Washington allows credit scoring for property, renters, and life insurance. But the state’s insurance commissioner, Mike Kreider, is seeking to change its insurance law to end credit scoring because of the recent economic shutdown and it unfair racial impact.
Use of credit can affect the cost of insurance premiums. A credit score includes consideration of some, but not all, of a person’s credit history for calculating how the person will likely manage their exposure to risk. According to Commissioner Kreider, the insurance industry justifies the use of credit scores on the belief that people with lower credit scores are more likely to file insurance claims.
But there is plenty of information that can help determine premiums without loss of profit, according to commissioner Kreider. He said there is no justification for this objectionable and unfair practice which penalizes consumers who suffered losses in this recent business downturn and people with lower and unfairly affects people of color.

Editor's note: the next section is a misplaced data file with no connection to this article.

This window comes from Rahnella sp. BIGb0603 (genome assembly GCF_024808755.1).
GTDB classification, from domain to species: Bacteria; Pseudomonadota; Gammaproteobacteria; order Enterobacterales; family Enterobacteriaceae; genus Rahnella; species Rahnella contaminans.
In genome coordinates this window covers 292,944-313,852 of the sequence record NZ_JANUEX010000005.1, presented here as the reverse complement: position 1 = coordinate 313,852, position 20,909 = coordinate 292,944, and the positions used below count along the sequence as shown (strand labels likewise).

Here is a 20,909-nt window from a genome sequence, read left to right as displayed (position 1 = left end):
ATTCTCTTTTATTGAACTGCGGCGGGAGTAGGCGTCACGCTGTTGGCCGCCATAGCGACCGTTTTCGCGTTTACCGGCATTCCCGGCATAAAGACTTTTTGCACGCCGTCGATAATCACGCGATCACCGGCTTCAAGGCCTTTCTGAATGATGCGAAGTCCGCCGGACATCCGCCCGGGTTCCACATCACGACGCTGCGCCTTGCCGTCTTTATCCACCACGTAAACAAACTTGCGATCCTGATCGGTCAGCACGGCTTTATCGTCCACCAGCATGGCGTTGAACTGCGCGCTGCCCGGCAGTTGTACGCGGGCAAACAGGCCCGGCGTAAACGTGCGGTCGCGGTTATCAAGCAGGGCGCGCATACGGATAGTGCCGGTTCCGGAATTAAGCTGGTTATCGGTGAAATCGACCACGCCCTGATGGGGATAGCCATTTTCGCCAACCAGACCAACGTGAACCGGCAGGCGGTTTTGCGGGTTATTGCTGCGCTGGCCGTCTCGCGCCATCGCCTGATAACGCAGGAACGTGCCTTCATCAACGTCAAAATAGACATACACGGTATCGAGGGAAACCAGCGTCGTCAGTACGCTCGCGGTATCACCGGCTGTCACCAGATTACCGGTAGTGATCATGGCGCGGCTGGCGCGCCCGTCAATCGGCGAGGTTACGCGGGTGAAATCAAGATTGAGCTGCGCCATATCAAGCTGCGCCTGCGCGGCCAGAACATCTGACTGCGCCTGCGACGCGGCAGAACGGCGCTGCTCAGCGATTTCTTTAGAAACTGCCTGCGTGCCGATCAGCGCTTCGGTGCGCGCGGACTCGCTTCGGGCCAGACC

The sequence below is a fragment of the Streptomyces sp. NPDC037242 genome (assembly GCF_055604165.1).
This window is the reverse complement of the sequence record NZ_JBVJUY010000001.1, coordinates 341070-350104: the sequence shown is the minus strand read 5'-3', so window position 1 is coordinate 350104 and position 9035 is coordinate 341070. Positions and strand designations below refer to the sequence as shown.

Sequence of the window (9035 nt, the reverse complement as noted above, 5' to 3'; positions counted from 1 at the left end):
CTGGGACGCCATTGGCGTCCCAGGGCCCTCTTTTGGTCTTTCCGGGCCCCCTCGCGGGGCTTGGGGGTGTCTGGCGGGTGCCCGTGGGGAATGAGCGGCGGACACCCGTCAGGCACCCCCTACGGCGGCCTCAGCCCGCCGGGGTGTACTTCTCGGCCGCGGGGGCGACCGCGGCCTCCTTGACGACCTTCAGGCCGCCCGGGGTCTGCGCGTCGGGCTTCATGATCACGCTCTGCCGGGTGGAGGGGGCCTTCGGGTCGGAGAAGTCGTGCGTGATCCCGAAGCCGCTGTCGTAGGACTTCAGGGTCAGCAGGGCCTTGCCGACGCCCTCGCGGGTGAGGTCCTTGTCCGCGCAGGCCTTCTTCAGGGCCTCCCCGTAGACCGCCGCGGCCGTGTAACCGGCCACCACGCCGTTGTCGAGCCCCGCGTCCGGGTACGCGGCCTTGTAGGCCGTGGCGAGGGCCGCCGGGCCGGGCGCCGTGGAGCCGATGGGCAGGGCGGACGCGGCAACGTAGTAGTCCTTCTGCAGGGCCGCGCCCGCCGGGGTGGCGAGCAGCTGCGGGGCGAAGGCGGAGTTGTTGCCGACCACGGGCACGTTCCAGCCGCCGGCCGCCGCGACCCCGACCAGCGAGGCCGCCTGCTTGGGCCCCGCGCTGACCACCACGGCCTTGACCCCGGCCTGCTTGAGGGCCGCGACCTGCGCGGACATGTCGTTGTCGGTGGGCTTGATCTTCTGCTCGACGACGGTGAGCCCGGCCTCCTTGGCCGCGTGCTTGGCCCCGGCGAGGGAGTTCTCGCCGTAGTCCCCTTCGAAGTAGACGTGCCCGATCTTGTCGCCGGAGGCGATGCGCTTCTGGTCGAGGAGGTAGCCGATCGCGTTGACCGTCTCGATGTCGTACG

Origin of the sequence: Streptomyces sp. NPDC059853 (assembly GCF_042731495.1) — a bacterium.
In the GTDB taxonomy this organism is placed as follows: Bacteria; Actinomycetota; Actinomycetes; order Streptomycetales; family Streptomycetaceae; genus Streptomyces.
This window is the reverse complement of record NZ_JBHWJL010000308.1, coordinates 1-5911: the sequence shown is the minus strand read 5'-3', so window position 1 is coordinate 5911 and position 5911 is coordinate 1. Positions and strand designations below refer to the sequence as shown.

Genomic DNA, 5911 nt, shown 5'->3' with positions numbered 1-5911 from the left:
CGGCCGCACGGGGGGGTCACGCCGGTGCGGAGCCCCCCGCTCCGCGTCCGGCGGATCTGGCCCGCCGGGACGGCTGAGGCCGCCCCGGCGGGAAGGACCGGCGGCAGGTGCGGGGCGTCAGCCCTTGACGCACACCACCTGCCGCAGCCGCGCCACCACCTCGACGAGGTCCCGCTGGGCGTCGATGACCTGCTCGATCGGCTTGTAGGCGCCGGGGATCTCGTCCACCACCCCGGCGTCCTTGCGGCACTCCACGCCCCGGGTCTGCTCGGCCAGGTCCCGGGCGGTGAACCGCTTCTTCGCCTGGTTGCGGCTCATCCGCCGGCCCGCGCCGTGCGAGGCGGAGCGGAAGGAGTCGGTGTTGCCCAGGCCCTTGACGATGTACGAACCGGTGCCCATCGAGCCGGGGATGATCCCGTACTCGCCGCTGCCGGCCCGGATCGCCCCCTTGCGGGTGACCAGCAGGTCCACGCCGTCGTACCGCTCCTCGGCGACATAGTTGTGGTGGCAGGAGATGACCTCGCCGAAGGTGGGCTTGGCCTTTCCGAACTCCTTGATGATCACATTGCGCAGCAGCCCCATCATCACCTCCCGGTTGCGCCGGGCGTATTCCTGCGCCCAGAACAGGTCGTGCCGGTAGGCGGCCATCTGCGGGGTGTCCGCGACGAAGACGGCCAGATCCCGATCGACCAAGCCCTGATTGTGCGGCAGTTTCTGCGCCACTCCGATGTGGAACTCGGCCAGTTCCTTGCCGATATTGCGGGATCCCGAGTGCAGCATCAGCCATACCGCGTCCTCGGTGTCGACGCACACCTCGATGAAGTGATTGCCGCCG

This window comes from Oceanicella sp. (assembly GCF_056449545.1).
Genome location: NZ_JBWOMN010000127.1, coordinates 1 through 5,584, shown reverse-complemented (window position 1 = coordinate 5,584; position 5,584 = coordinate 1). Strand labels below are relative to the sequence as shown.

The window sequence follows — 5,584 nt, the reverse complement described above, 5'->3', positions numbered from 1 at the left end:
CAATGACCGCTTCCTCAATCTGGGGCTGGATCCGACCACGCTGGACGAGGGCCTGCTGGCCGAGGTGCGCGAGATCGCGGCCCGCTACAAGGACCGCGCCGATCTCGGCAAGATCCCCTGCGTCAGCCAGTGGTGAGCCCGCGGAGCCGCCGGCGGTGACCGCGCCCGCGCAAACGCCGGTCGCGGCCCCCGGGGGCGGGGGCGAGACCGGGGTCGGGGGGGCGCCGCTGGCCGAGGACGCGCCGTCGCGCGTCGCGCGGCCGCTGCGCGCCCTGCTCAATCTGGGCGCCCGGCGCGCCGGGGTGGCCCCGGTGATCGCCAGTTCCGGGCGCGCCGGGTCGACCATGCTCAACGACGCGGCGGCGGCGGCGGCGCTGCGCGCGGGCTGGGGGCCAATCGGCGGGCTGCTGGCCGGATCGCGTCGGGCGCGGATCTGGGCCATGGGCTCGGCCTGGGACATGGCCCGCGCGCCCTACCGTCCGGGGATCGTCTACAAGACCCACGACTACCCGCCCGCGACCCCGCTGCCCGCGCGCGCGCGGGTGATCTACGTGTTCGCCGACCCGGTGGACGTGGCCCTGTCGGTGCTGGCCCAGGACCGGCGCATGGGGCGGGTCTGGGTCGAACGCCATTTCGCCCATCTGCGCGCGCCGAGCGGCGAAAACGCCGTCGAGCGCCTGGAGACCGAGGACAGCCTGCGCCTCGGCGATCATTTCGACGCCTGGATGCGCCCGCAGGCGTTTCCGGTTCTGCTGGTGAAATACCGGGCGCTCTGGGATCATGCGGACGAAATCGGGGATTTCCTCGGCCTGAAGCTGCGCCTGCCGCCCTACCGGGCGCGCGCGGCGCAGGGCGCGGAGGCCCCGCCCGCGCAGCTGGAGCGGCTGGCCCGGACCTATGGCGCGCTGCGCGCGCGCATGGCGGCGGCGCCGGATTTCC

Commissioner Kreider is asking the state legislature to amend two laws that allow insurers to set rates. If the changes are enacted, insurance companies can continue to use age, gender, residence and other factors to set premiums.
Currently, Washington prohibits using credit history for denial of coverage or for cancelling policies. Insurers may not use medical debt and other certain credit factors for determining rates.
The American Property Casualty Insurance, an industry trade group, said that most consumers save money when credit-based insurance scores are used. It recommended passage of the National Council of Insurance Legislators’ Credit-Based Insurance Scoring Model Act because it includes special life circumstance exceptions to the use of credit information.
An attorney can help protect your right to insurance coverage. They may also assist with holding insurance companies accountable under Washington law.